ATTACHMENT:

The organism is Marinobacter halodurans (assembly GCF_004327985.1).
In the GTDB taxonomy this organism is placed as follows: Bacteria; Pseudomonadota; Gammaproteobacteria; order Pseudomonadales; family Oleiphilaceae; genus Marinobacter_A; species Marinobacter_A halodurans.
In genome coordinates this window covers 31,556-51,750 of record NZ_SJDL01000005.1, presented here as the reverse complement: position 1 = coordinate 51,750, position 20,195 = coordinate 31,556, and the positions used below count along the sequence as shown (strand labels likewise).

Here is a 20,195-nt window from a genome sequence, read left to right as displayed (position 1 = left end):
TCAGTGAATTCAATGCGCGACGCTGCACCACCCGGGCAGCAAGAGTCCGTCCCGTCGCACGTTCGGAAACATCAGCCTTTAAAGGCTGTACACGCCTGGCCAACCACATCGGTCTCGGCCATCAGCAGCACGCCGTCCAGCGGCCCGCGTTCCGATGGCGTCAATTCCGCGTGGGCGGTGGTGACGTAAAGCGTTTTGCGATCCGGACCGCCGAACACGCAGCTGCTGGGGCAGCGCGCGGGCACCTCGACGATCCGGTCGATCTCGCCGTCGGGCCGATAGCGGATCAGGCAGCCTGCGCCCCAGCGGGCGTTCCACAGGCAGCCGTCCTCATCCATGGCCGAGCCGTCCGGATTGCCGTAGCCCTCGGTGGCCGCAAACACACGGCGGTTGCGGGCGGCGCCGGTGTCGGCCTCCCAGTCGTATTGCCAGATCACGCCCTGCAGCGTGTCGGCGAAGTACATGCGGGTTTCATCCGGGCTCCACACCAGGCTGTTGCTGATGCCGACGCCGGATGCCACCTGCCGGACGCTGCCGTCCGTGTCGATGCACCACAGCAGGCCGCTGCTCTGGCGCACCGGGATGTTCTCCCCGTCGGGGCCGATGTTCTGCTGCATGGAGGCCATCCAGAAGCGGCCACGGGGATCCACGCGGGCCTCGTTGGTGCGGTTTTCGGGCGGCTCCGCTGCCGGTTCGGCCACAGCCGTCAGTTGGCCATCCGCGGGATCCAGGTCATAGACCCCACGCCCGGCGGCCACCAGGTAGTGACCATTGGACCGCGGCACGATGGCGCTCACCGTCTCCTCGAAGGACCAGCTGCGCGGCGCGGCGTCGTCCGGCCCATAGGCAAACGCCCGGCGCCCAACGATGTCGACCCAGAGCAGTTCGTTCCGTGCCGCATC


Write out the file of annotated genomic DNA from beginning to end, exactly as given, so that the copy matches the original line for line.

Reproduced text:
The organism is Marinobacter halodurans (assembly GCF_004327985.1).
In the GTDB taxonomy this organism is placed as follows: Bacteria; Pseudomonadota; Gammaproteobacteria; order Pseudomonadales; family Oleiphilaceae; genus Marinobacter_A; species Marinobacter_A halodurans.
In genome coordinates this window covers 31,556-51,750 of record NZ_SJDL01000005.1, presented here as the reverse complement: position 1 = coordinate 51,750, position 20,195 = coordinate 31,556, and the positions used below count along the sequence as shown (strand labels likewise).

Here is a 20,195-nt window from a genome sequence, read left to right as displayed (position 1 = left end):
TCAGTGAATTCAATGCGCGACGCTGCACCACCCGGGCAGCAAGAGTCCGTCCCGTCGCACGTTCGGAAACATCAGCCTTTAAAGGCTGTACACGCCTGGCCAACCACATCGGTCTCGGCCATCAGCAGCACGCCGTCCAGCGGCCCGCGTTCCGATGGCGTCAATTCCGCGTGGGCGGTGGTGACGTAAAGCGTTTTGCGATCCGGACCGCCGAACACGCAGCTGCTGGGGCAGCGCGCGGGCACCTCGACGATCCGGTCGATCTCGCCGTCGGGCCGATAGCGGATCAGGCAGCCTGCGCCCCAGCGGGCGTTCCACAGGCAGCCGTCCTCATCCATGGCCGAGCCGTCCGGATTGCCGTAGCCCTCGGTGGCCGCAAACACACGGCGGTTGCGGGCGGCGCCGGTGTCGGCCTCCCAGTCGTATTGCCAGATCACGCCCTGCAGCGTGTCGGCGAAGTACATGCGGGTTTCATCCGGGCTCCACACCAGGCTGTTGCTGATGCCGACGCCGGATGCCACCTGCCGGACGCTGCCGTCCGTGTCGATGCACCACAGCAGGCCGCTGCTCTGGCGCACCGGGATGTTCTCCCCGTCGGGGCCGATGTTCTGCTGCATGGAGGCCATCCAGAAGCGGCCACGGGGATCCACGCGGGCCTCGTTGGTGCGGTTTTCGGGCGGCTCCGCTGCCGGTTCGGCCACAGCCGTCAGTTGGCCATCCGCGGGATCCAGGTCATAGACCCCACGCCCGGCGGCCACCAGGTAGTGACCATTGGACCGCGGCACGATGGCGCTCACCGTCTCCTCGAAGGACCAGCTGCGCGGCGCGGCGTCGTCCGGCCCATAGGCAAACGCCCGGCGCCCAACGATGTCGACCCAGAGCAGTTCGTTCCGTGCCGCATC